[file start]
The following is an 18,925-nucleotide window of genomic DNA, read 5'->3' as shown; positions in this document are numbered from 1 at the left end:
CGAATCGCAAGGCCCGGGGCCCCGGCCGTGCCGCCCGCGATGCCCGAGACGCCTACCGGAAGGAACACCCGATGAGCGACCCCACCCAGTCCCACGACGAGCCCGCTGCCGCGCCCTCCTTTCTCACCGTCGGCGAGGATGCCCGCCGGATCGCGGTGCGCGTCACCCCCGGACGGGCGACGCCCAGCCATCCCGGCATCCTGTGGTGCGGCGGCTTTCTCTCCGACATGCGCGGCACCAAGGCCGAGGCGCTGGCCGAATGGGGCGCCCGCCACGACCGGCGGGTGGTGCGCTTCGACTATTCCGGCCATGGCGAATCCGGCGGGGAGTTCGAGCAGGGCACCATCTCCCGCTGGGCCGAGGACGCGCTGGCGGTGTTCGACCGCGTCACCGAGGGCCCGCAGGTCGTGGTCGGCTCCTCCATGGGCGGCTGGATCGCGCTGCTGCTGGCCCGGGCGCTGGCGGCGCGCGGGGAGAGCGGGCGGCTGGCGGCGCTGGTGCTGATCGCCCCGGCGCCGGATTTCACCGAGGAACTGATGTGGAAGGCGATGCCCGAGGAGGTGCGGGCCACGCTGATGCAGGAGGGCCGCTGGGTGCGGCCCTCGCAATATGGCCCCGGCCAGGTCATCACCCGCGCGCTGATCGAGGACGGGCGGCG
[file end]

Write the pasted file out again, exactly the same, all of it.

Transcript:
The following is an 18,925-nucleotide window of genomic DNA, read 5'->3' as shown; positions in this document are numbered from 1 at the left end:
CGAATCGCAAGGCCCGGGGCCCCGGCCGTGCCGCCCGCGATGCCCGAGACGCCTACCGGAAGGAACACCCGATGAGCGACCCCACCCAGTCCCACGACGAGCCCGCTGCCGCGCCCTCCTTTCTCACCGTCGGCGAGGATGCCCGCCGGATCGCGGTGCGCGTCACCCCCGGACGGGCGACGCCCAGCCATCCCGGCATCCTGTGGTGCGGCGGCTTTCTCTCCGACATGCGCGGCACCAAGGCCGAGGCGCTGGCCGAATGGGGCGCCCGCCACGACCGGCGGGTGGTGCGCTTCGACTATTCCGGCCATGGCGAATCCGGCGGGGAGTTCGAGCAGGGCACCATCTCCCGCTGGGCCGAGGACGCGCTGGCGGTGTTCGACCGCGTCACCGAGGGCCCGCAGGTCGTGGTCGGCTCCTCCATGGGCGGCTGGATCGCGCTGCTGCTGGCCCGGGCGCTGGCGGCGCGCGGGGAGAGCGGGCGGCTGGCGGCGCTGGTGCTGATCGCCCCGGCGCCGGATTTCACCGAGGAACTGATGTGGAAGGCGATGCCCGAGGAGGTGCGGGCCACGCTGATGCAGGAGGGCCGCTGGGTGCGGCCCTCGCAATATGGCCCCGGCCAGGTCATCACCCGCGCGCTGATCGAGGACGGGCGGCG